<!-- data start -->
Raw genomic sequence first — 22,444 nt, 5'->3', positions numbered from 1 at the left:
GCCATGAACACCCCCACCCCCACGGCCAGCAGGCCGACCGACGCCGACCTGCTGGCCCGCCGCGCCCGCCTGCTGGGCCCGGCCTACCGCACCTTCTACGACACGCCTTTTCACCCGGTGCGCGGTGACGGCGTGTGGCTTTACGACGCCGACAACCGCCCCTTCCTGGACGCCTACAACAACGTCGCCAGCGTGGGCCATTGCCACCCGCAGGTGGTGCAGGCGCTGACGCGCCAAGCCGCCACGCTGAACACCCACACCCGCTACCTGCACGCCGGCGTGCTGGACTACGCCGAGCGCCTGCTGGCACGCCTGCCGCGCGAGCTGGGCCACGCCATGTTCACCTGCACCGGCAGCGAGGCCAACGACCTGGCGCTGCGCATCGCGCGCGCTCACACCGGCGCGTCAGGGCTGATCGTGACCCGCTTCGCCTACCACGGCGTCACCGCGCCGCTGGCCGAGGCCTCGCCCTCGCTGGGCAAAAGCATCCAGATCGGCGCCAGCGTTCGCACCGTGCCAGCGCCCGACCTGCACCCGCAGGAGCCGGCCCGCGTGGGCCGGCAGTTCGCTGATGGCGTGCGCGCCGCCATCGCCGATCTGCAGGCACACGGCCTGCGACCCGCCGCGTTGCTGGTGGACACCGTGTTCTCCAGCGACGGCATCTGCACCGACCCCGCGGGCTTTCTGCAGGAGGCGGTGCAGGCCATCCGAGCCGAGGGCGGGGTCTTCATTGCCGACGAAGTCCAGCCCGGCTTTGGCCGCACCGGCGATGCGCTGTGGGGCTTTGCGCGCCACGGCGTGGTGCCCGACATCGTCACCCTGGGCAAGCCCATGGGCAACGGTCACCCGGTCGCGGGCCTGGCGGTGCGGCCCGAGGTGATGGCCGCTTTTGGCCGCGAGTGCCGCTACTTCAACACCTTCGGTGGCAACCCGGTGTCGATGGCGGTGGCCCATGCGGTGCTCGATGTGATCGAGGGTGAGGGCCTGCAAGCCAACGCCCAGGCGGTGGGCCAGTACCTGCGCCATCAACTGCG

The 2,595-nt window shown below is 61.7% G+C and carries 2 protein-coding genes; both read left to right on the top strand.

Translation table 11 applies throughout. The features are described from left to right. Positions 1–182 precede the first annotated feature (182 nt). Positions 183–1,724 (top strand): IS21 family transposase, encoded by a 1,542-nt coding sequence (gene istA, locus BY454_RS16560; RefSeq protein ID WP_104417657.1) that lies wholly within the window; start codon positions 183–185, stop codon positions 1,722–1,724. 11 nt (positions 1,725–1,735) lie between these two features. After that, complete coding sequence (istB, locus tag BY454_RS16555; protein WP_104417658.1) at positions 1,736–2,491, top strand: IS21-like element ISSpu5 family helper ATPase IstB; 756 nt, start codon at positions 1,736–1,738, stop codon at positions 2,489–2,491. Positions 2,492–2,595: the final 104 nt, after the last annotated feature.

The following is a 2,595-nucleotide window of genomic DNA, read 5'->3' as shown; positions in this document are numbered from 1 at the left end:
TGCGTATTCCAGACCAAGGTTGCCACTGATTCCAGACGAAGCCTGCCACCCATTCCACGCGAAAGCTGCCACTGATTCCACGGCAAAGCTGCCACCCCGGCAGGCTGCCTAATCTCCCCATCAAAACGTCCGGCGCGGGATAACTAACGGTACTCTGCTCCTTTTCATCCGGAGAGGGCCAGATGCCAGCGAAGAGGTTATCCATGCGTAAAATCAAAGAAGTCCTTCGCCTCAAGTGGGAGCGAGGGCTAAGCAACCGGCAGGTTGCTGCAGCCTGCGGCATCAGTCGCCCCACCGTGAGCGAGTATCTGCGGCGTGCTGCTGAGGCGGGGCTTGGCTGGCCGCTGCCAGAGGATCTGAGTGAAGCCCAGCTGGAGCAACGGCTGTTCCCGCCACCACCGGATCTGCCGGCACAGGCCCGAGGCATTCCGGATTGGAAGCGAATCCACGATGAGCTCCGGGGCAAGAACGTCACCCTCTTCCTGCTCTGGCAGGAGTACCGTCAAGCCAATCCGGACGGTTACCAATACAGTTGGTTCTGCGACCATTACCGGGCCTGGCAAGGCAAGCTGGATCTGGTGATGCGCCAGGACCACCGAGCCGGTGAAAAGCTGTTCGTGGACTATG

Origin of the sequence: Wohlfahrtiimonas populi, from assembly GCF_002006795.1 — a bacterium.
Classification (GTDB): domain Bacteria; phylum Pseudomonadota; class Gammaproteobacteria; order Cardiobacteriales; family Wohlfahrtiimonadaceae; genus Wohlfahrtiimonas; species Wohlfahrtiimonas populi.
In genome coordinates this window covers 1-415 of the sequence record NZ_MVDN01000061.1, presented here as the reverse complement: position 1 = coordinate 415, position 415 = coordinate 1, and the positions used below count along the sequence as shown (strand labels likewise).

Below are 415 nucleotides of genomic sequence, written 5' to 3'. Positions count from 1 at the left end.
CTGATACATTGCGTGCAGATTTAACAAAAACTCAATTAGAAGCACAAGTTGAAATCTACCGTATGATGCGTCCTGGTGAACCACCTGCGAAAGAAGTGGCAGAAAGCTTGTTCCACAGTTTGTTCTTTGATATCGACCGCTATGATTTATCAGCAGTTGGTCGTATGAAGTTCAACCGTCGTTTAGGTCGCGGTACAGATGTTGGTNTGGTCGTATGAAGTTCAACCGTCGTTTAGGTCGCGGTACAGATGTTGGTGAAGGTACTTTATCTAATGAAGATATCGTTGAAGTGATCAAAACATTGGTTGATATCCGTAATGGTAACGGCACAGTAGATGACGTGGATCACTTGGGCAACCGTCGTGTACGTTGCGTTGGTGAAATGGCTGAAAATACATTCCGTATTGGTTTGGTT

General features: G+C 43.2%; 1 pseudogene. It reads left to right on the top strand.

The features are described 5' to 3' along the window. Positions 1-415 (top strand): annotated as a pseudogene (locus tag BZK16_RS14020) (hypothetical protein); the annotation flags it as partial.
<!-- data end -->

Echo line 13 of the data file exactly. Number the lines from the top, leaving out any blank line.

The features are described 5' to 3' along the window. Positions 1-415 (top strand): annotated as a pseudogene (locus tag BZK16_RS14020) (hypothetical protein); the annotation flags it as partial.